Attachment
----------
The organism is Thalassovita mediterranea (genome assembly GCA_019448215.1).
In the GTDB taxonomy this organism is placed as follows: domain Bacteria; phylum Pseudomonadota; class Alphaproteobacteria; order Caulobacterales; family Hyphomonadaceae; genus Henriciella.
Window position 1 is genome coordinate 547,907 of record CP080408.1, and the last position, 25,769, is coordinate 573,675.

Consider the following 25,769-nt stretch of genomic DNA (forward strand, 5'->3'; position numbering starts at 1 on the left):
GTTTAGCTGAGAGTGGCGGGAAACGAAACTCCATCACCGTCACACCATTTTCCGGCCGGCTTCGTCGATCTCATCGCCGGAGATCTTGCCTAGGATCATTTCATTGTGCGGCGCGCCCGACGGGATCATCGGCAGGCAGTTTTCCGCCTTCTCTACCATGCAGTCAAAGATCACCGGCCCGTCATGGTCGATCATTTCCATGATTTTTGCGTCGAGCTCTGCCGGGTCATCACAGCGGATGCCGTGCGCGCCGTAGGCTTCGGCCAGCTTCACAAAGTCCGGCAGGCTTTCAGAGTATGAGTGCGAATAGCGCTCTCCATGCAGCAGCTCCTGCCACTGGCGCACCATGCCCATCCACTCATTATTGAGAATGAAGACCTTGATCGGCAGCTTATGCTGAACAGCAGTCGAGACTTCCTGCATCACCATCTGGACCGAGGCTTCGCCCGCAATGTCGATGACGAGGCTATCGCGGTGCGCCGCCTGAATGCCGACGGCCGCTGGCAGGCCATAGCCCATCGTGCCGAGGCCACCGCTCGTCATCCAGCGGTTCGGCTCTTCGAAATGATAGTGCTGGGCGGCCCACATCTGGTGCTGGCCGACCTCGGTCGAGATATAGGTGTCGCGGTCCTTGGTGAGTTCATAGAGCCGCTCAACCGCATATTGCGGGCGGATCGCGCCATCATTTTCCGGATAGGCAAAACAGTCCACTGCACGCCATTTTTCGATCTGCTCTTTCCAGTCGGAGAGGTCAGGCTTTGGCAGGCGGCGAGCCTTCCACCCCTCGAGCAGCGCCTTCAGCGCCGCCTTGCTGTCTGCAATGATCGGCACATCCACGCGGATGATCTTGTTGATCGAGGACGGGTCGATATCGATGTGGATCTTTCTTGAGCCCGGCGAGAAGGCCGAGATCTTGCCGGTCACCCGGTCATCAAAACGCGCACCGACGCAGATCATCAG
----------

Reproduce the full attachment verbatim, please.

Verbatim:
The organism is Thalassovita mediterranea (genome assembly GCA_019448215.1).
In the GTDB taxonomy this organism is placed as follows: domain Bacteria; phylum Pseudomonadota; class Alphaproteobacteria; order Caulobacterales; family Hyphomonadaceae; genus Henriciella.
Window position 1 is genome coordinate 547,907 of record CP080408.1, and the last position, 25,769, is coordinate 573,675.

Consider the following 25,769-nt stretch of genomic DNA (forward strand, 5'->3'; position numbering starts at 1 on the left):
GTTTAGCTGAGAGTGGCGGGAAACGAAACTCCATCACCGTCACACCATTTTCCGGCCGGCTTCGTCGATCTCATCGCCGGAGATCTTGCCTAGGATCATTTCATTGTGCGGCGCGCCCGACGGGATCATCGGCAGGCAGTTTTCCGCCTTCTCTACCATGCAGTCAAAGATCACCGGCCCGTCATGGTCGATCATTTCCATGATTTTTGCGTCGAGCTCTGCCGGGTCATCACAGCGGATGCCGTGCGCGCCGTAGGCTTCGGCCAGCTTCACAAAGTCCGGCAGGCTTTCAGAGTATGAGTGCGAATAGCGCTCTCCATGCAGCAGCTCCTGCCACTGGCGCACCATGCCCATCCACTCATTATTGAGAATGAAGACCTTGATCGGCAGCTTATGCTGAACAGCAGTCGAGACTTCCTGCATCACCATCTGGACCGAGGCTTCGCCCGCAATGTCGATGACGAGGCTATCGCGGTGCGCCGCCTGAATGCCGACGGCCGCTGGCAGGCCATAGCCCATCGTGCCGAGGCCACCGCTCGTCATCCAGCGGTTCGGCTCTTCGAAATGATAGTGCTGGGCGGCCCACATCTGGTGCTGGCCGACCTCGGTCGAGATATAGGTGTCGCGGTCCTTGGTGAGTTCATAGAGCCGCTCAACCGCATATTGCGGGCGGATCGCGCCATCATTTTCCGGATAGGCAAAACAGTCCACTGCACGCCATTTTTCGATCTGCTCTTTCCAGTCGGAGAGGTCAGGCTTTGGCAGGCGGCGAGCCTTCCACCCCTCGAGCAGCGCCTTCAGCGCCGCCTTGCTGTCTGCAATGATCGGCACATCCACGCGGATGATCTTGTTGATCGAGGACGGGTCGATATCGATGTGGATCTTTCTTGAGCCCGGCGAGAAGGCCGAGATCTTGCCGGTCACCCGGTCATCAAAACGCGCACCGACGCAGATCATCAG